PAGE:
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Peloton — a prized pandemic possession and the market’s white-hot spin bike company — has seen weak sales, leading to the threat of retail store closures, product price increases, and the appointment of consulting firm McKinsey for a financial and managerial cleanup.

Peloton’s Hudson Yards HQ at the corner of W34th Street and 9th Avenue. Photo: Phil O’Brien

Peloton, with headquarters in Hudson Yards at W34th Street and 9th Ave, gained notoriety during the initial COVID-19 shutdown when fitness fanatics otherwise used to frequenting the likes of Equinox turned to Peloton’s glossy, high-tech subscription platform and hardware for live spin classes. The passionate, almost cult-like enthusiasm for top Peloton instructors and the platform’s widespread camaraderie served as a vital cultural substitute for former gym rats desperate for community in the depths of quarantine. Stock rose 440% in 2020, and they seemed nearly unstoppable in the new era of Workout From Home. 

As the pandemic dragged on, however, cracks began to show in the fitness empire’s foundation. Peloton’s new treadmill design caused a startling number of injuries and one fatality. A series of poorly received ads, ranging from 2019’s infamous Peloton Wife commercial to the misbegotten Mr. Big revival, further called the company’s storytelling and understanding of tone into question. 

The latest blow came on the heels of positive news — the advent of vaccines in the spring of 2021 that led to the eventual reopening of local gyms. Delighted gym goers returned to their favorite businesses, recovering 51% of 2020’s foot traffic as Peloton’s subscriber base stalled, their stock dipping as much as 76% by the end of the year. 

As Peloton flounders, considering the closing of over 15 retail stores and (according to anonymous employee statements to CNBC) possible widespread layoffs, local gym owners emphasize renewed interest in a hybrid workout experience. “The fitness businesses that will survive this pandemic will be the ones that allow for a hybrid experience that allows people to train at home, and in a studio setting when they want to leave their apartments. Working from home, eating at home and now working out at home is a bit too much to ask of any human long term — especially in NYC,” says Nate Feliciano, founder and CEO of Studio 16, an NYC gym with locations in Hell’s Kitchen, Flatiron, and Park Slope.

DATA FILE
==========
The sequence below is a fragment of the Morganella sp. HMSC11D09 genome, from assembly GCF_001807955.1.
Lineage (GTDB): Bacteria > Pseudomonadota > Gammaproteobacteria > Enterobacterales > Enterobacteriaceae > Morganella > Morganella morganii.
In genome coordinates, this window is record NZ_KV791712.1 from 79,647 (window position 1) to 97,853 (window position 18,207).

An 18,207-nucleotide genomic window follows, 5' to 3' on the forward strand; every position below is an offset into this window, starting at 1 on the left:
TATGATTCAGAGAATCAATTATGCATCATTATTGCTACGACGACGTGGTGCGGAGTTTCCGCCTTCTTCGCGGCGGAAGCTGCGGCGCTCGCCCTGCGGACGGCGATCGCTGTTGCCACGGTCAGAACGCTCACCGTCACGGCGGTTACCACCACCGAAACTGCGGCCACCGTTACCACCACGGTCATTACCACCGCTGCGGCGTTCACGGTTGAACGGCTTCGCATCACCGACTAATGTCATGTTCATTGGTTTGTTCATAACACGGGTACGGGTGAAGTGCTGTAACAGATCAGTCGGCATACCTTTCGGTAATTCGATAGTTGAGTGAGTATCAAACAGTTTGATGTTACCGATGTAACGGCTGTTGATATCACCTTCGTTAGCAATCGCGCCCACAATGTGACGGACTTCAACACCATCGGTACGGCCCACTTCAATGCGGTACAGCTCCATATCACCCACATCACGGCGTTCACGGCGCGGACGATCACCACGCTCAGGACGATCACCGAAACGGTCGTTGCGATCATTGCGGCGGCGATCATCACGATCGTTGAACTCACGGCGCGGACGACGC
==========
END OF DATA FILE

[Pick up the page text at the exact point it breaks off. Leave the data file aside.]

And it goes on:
Feliciano contends that while Peloton initially attracted users eager to engage in their shiny, trendy, platform, the same consumer base is just as likely to move on quickly to the next fitness fad — “I believe what’s happening at Peloton is that they are targeting a younger market who will just switch to the next best thing when it becomes available, or just go back to the gym when things settle down,” says Feliciano. 

Studio 16 founder Nathaniel Feliciano with a client. Photo: Nathaniel Feliciano

In-studio gyms have the advantage over Peloton in that they serve a more age-inclusive and ultimately wider population, says Feliciano — “In 2020, only about 10% of Peloton users were 54 years old or older. The 54-and-over population is a huge market that Peloton is not serving yet.” In contrast, gyms like Studio 16 offer a wide variety of personalized training meant to provide fitness support to a broader community of athletes.

So while Peloton may need to do some serious soul searching (with the help of their pals at McKinsey) — for now, neighborhood gyms are still the go-to for a blend of familiar and cutting-edge workout experiences. 

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